The Razer Tartarus is a new trend in gaming peripherals popular with MMO gamers and some FPS gamers as depicted in RocketJump’s VGHS web-series. It is a fully customizable keypad of 17 buttons and an 8-way d-pad. After a week of continuously using it as a part of my setup I must say it’s a well-rounded product. Switching back and forth between the Tartarus and my keyboard I didn’t feel dependent on the Tartarus, however, it has helped my workflow a lot.
I mostly play First-person shooters like Left 4 Dead 2 or CS:GO and occasionally play DOTA 2 and Might Quest for Epic Loots. The Tartarus performed quite well since this is what it was made for.
Using it as a part of my work flow took some getting used to but it soon became natural. Having access to all my shortcuts without having to move my hands is the best feeling ever. Whether in Premiere, After Effects, or Photoshop, it just worked. It’s not something I would develop a dependency on either. I could still work without it when I’m in a coffee shop, which is exactly what I was looking for. The main thing is that I took my time to plan and map the keys to my liking. It does have its’ quirks but it’s just as useful a tool as a gaming peripheral.
Things that bug me/could have been better
These are thing that bother me personally. You may want to skip this part.
The main membrane keys
This really isn’t a complaint but the first day of using it was quite awkward. I come from mostly using really cheap basic keyboards and laptop keyboards that don’t come close to the feeling of deep press mechanical keys or at least that is emulated on the Tartarus. If you come from using mechanical keys ore deep press keys you’ll feel right at home.
The space key or what is supposed to be used as a space key is this thin piece of plastic that sticks out on the side of it. And contradicting the rest of the keys on the keypad, actually all the thumb keys for that matter are very shallow and feel fragile, although I’m pretty sure Razer made them strong enough to withstand a good key bashing. I’m still afraid I may one day break it during an intense gaming/work session. The positioning of the key is good if you have a large enough hand which I don’t have. I never thought of my hands being ‘small’ until I used the Tartarus. Even my thumb reaches the key fine, I still find it awkward to use since it’s not where my thumb would naturally rest when I place my hand on it. Luckily the unit is fully customizable so you can move the space-bar where ever you wish, most people have re-mapped the space bar to the second thumb key above the d-pad.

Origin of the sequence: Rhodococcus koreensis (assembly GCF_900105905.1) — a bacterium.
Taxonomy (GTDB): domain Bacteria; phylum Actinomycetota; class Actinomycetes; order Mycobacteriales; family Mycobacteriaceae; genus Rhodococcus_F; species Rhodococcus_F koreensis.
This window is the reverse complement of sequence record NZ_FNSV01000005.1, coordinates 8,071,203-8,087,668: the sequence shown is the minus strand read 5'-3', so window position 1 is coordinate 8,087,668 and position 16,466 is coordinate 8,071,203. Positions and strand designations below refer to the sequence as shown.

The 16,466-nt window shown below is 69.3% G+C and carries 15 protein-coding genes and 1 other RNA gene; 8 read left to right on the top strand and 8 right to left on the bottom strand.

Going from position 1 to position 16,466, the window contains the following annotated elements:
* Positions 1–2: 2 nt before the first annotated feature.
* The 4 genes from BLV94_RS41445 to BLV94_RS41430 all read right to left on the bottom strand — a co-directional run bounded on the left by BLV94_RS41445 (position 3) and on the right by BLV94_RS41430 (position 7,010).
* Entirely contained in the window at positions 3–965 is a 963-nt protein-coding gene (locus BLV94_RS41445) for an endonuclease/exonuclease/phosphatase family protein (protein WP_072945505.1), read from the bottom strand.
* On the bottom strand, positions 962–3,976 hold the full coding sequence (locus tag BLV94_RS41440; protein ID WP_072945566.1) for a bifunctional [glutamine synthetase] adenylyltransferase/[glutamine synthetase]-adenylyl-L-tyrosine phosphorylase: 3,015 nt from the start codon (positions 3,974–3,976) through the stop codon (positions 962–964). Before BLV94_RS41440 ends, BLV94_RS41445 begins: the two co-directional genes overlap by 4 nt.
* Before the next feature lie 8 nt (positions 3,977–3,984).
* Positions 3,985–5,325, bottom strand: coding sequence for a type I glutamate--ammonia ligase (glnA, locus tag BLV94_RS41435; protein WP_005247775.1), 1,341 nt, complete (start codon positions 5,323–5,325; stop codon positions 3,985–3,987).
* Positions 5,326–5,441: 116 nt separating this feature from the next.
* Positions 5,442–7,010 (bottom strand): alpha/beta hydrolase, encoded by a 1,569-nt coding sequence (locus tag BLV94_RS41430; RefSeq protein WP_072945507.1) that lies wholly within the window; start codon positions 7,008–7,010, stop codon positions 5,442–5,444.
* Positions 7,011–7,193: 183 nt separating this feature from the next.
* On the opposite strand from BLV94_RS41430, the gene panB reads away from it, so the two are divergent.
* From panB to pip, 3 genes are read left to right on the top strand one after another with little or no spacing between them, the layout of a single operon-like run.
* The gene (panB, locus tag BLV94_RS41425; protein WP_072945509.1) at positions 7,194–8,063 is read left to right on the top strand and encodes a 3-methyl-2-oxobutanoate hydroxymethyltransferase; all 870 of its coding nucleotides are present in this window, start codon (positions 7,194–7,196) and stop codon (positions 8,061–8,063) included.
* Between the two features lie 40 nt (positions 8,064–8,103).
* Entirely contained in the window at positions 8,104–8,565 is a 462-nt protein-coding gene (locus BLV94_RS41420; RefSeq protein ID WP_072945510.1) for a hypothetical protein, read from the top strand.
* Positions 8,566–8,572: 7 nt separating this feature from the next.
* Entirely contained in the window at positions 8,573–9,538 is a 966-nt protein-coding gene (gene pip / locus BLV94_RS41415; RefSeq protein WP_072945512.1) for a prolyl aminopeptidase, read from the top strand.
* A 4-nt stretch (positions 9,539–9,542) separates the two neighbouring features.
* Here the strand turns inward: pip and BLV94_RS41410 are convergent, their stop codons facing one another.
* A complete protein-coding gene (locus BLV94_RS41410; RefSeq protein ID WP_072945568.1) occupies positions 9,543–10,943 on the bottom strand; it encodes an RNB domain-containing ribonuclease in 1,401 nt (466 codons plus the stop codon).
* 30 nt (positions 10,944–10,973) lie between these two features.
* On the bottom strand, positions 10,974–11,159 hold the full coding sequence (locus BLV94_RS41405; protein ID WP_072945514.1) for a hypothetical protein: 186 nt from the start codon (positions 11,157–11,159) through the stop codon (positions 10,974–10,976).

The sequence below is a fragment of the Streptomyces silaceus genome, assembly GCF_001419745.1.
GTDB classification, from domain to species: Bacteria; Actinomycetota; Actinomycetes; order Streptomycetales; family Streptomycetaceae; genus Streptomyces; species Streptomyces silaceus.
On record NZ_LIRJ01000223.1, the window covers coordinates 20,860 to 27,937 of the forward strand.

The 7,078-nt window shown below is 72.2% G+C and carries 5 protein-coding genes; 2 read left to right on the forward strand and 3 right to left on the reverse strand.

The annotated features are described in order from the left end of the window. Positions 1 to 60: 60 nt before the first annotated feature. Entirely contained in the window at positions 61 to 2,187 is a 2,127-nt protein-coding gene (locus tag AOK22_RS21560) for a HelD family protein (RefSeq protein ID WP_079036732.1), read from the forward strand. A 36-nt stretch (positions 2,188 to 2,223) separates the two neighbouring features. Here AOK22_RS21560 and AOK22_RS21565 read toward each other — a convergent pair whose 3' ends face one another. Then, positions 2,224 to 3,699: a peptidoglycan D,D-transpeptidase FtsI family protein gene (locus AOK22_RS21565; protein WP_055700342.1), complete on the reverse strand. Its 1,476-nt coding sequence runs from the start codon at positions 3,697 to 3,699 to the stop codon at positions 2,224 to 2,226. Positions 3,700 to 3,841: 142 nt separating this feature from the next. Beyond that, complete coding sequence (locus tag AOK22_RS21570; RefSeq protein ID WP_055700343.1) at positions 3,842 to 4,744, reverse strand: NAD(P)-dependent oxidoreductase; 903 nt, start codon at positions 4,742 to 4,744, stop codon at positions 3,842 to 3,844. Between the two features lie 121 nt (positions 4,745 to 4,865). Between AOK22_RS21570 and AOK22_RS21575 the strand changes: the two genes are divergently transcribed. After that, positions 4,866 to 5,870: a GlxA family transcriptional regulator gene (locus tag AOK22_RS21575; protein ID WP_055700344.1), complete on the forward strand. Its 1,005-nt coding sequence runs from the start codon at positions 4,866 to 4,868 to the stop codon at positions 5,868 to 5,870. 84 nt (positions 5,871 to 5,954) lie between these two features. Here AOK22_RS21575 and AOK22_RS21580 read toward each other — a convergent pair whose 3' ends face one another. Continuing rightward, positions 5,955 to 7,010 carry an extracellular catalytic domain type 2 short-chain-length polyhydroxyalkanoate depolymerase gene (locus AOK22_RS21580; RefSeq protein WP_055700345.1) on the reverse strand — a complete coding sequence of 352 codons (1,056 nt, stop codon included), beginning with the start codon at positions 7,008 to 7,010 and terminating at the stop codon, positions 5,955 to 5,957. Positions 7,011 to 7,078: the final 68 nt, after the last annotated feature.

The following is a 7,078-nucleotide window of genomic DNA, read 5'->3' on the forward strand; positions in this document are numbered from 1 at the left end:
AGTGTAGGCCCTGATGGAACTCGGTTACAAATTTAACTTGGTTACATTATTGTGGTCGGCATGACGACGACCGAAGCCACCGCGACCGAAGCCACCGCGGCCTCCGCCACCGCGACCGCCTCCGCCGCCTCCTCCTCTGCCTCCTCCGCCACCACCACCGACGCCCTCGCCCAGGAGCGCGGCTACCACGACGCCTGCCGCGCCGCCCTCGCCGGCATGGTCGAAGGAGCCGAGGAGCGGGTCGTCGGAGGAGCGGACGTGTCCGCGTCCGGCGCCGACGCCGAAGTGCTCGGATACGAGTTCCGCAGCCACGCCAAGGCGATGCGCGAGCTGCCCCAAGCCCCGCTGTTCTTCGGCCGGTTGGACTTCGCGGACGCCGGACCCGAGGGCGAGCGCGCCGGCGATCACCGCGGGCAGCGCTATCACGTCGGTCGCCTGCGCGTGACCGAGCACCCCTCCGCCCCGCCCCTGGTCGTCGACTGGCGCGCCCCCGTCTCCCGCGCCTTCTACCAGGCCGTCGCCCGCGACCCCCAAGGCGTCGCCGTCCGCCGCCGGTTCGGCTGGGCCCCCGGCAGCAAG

I’m not a big gamer and the only console I own is a Wii and I can say that the d-pad on this thing is probably the most frustrating d-pad that I’ve used to date. Like the ‘space’ key it’s very shallow. I doesn’t go very far before clicking. Even though ergonomically the mounting position is quite comfortable it’s difficult to figure which way is up, down, left, and right on the thing. The diagonal directions are also quite useless since its insanely difficult do get it to hit the direction you need without it being a combination of directions. I’ve somewhat gotten used to using it in 4-directions and for the most part it’s usable in that context. Other than that you’ll just end out frustrating yourself hence most reviewers hence myself included like to label it as 21 customizable keys instead of the advertised 25.
This one is really personal. Every thumb key makes a really annoying click no different from the mouse. Can I get used to it? – probably, but did they have to make the click so loud??
The Tartarus is not for everyone. It’s not a product that should straight out of the box and expected to work great despite being advertise as plug and play. It takes getting used to, learning your own preferences and customizing it to them. The drivers and Synapse software work great although I can see why people don’t like it very much. Whether to improve your workflow or control in gaming it works great. If 21 25 keys isn’t enough for you there’s still the orbweaver.